Confusion, dysfunction reign at MSG as Knicks get rocked with Rose missing

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<a class="link rapid-noclick-resp" href="/nba/players/3706/" data-ylk="slk:Carmelo Anthony">Carmelo Anthony</a> questions referee Dan Crawford, moments before picking up two technical fouls and getting ejected. (AP)
Carmelo Anthony questions referee Dan Crawford, moments before picking up two technical fouls and getting ejected. (AP)

An hour and a half before tipoff of the New York Knicks’ Monday meeting with Anthony Davis and the New Orleans Pelicans, Knicks head coach Jeff Hornacek told reporters that everyone on his roster was available save for reserve forward Mindaugas Kuzminskas, who’d been sidelined by an illness. Just under 10 minutes before tipoff, though, news came down that another Knick wouldn’t be suiting up on Monday:

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According to Adrian Wojnarowski of The Vertical, the Knicks were in the dark about why Derrick Rose wasn’t at Madison Square Garden:

Rose started 33 of the Knicks’ first 37 games this season, averaging 17.3 points, 4.5 assists and 3.9 rebounds in 31.9 minutes per game. After going 4-for-14 from the floor through the first three quarters of the Knicks’ Friday game against the Milwaukee Bucks, head coach Jeff Hornacek sat Rose down in the fourth quarter, going with third-string point guard Ron Baker and riding the scoring of Carmelo Anthony and Kristaps Porzingis to a 118-116 comeback win. Rose returned the next night, scoring 14 points on 6-for-12 shooting in the Knicks’ 14-point road loss to the Indiana Pacers.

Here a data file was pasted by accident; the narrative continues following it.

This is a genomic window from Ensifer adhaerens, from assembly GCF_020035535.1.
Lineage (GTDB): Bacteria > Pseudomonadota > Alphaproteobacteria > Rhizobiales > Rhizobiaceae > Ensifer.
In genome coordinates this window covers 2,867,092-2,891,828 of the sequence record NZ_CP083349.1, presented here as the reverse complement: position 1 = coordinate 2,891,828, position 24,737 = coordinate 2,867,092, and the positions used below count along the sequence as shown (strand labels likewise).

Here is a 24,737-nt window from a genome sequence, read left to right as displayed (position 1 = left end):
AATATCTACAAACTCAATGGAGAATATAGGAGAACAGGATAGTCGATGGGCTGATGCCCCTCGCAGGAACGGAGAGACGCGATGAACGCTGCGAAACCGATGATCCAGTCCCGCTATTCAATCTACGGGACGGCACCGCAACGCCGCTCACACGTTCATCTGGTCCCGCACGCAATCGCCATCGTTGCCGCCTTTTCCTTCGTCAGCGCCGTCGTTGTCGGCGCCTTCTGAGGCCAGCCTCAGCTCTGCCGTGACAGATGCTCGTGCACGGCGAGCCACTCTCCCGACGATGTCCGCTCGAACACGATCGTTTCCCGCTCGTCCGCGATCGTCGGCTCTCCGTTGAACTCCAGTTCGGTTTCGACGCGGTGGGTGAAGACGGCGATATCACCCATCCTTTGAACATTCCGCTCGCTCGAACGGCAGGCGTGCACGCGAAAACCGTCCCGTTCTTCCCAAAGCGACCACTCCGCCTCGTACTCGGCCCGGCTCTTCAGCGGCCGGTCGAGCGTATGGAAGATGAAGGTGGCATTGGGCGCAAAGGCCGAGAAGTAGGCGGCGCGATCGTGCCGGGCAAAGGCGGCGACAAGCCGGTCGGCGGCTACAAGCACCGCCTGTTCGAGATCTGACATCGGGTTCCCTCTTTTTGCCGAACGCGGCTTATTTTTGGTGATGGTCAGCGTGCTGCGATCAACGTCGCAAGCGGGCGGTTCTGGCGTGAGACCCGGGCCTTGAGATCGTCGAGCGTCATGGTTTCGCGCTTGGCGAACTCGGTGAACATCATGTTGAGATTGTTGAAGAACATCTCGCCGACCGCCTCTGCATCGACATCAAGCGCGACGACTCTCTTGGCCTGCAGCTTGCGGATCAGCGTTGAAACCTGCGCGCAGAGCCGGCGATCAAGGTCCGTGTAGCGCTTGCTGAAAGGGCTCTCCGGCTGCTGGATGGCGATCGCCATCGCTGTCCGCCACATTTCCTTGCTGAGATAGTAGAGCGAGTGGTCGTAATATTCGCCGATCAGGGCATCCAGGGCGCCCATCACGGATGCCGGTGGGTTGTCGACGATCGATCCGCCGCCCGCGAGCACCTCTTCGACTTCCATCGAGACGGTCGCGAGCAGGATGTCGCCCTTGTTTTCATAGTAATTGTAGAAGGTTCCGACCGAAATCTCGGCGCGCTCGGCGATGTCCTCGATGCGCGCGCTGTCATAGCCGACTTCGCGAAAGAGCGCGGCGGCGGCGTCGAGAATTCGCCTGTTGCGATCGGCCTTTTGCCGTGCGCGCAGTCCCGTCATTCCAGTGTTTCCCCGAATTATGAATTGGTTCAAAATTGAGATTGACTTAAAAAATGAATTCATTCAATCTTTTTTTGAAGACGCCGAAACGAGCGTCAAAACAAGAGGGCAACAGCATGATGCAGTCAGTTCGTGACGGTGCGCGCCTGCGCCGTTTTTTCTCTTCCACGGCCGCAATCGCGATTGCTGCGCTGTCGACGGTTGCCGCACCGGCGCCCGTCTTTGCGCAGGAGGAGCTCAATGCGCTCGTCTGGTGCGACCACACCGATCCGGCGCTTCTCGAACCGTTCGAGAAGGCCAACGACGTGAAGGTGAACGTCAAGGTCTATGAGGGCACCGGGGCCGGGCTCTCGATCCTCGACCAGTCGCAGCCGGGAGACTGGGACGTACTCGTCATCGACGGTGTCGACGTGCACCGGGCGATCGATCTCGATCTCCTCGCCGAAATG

The Knicks offered no more public comment on Rose’s absence, saying simply that their starting point guard was not with the team. A Knicks representative told Stefan Bondy of the New York Daily News that “that this did not mean [he was excused for] ‘personal reasons.'” Ian Begley of reported that “at least one team official who tried to reach Rose before the game on Monday was unable to do so,” citing league sources; making matters all the more curious, Rose reportedly attended the Knicks’ Monday morning shootaround, according to Frank Isola of the Daily News.

With Rose’s whereabouts unclear and becoming the evening’s dominant hoops story off the court, the Knicks scarcely looked interested in being on the court. Once again, they gave up open shot after open shot to a bottom-tier offense, allowing a Pelicans club that entered Monday ranked 26th among 30 NBA teams in offensive efficiency to score 60 first-half points while drilling 10 of 15 3-point attempts.

Anthony decided to dispense with the pretense late in the third quarter. The All-Star forward picked up a pair of technical fouls, getting himself ejected from the contest with the Knicks trailing by 19 and boos raining down from the disappointed crowd at MSG.

During a stoppage in play with 2:35 left in the second quarter and the Pelicans holding a commanding 82-63 lead, Anthony took it upon himself to exchange words with referee Dan Crawford over a pair of missed jumpers on which he felt he’d been fouled, but hadn’t received the benefit of the whistle. It didn’t go too well for him …

… and it didn’t look too good on him.

Anthony finished with 18 points on 7-for-15 shooting to go with six rebounds and one assist in 26 minutes before his departure, and the Pelicans’ Davis continued his onslaught, knocking down the technical free throw and a jumper to push the lead to 22.

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One minute later, as Davis pushed the ball in search of another basket after grabbing his 18th rebound, Knicks forward Kyle O’Quinn raced up from behind and fouled him, pushing him headlong into the first row of seats along the baseline in the process:

After reviewing the play, the officials deemed O’Quinn’s contact with Davis unnecessary, excessive and worthy of a flagrant foul-2, carrying with it an automatic ejection. The reserve big man had scored two points, grabbed two rebounds and blocked two shots in 13 minutes of work before his exit.